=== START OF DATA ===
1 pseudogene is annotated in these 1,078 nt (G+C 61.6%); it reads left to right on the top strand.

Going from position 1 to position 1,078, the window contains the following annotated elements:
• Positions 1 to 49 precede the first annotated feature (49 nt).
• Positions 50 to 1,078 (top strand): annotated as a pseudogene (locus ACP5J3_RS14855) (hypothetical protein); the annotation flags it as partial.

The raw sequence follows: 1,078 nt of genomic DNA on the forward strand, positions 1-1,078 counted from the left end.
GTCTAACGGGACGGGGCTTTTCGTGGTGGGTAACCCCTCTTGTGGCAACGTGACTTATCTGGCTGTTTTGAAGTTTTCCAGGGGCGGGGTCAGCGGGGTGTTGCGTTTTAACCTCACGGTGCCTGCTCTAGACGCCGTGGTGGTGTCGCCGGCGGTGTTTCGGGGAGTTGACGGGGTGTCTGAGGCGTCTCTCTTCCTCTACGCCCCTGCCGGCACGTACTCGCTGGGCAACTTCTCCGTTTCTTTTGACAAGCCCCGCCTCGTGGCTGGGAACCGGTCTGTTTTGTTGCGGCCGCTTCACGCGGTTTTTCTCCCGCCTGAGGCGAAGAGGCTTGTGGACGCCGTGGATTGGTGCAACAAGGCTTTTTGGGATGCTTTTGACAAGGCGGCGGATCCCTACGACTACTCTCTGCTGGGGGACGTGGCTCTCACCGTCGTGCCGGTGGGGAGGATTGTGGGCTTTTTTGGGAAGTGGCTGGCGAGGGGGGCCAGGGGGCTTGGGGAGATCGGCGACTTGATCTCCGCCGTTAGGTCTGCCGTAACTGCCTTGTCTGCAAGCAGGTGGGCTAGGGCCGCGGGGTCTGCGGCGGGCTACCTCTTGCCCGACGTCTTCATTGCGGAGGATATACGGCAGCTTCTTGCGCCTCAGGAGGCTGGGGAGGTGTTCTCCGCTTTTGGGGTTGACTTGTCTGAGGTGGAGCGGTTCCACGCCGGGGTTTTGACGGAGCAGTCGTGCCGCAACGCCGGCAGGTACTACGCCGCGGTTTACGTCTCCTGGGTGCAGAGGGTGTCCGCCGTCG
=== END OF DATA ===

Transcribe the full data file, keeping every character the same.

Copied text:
1 pseudogene is annotated in these 1,078 nt (G+C 61.6%); it reads left to right on the top strand.

Going from position 1 to position 1,078, the window contains the following annotated elements:
• Positions 1 to 49 precede the first annotated feature (49 nt).
• Positions 50 to 1,078 (top strand): annotated as a pseudogene (locus ACP5J3_RS14855) (hypothetical protein); the annotation flags it as partial.

The raw sequence follows: 1,078 nt of genomic DNA on the forward strand, positions 1-1,078 counted from the left end.
GTCTAACGGGACGGGGCTTTTCGTGGTGGGTAACCCCTCTTGTGGCAACGTGACTTATCTGGCTGTTTTGAAGTTTTCCAGGGGCGGGGTCAGCGGGGTGTTGCGTTTTAACCTCACGGTGCCTGCTCTAGACGCCGTGGTGGTGTCGCCGGCGGTGTTTCGGGGAGTTGACGGGGTGTCTGAGGCGTCTCTCTTCCTCTACGCCCCTGCCGGCACGTACTCGCTGGGCAACTTCTCCGTTTCTTTTGACAAGCCCCGCCTCGTGGCTGGGAACCGGTCTGTTTTGTTGCGGCCGCTTCACGCGGTTTTTCTCCCGCCTGAGGCGAAGAGGCTTGTGGACGCCGTGGATTGGTGCAACAAGGCTTTTTGGGATGCTTTTGACAAGGCGGCGGATCCCTACGACTACTCTCTGCTGGGGGACGTGGCTCTCACCGTCGTGCCGGTGGGGAGGATTGTGGGCTTTTTTGGGAAGTGGCTGGCGAGGGGGGCCAGGGGGCTTGGGGAGATCGGCGACTTGATCTCCGCCGTTAGGTCTGCCGTAACTGCCTTGTCTGCAAGCAGGTGGGCTAGGGCCGCGGGGTCTGCGGCGGGCTACCTCTTGCCCGACGTCTTCATTGCGGAGGATATACGGCAGCTTCTTGCGCCTCAGGAGGCTGGGGAGGTGTTCTCCGCTTTTGGGGTTGACTTGTCTGAGGTGGAGCGGTTCCACGCCGGGGTTTTGACGGAGCAGTCGTGCCGCAACGCCGGCAGGTACTACGCCGCGGTTTACGTCTCCTGGGTGCAGAGGGTGTCCGCCGTCG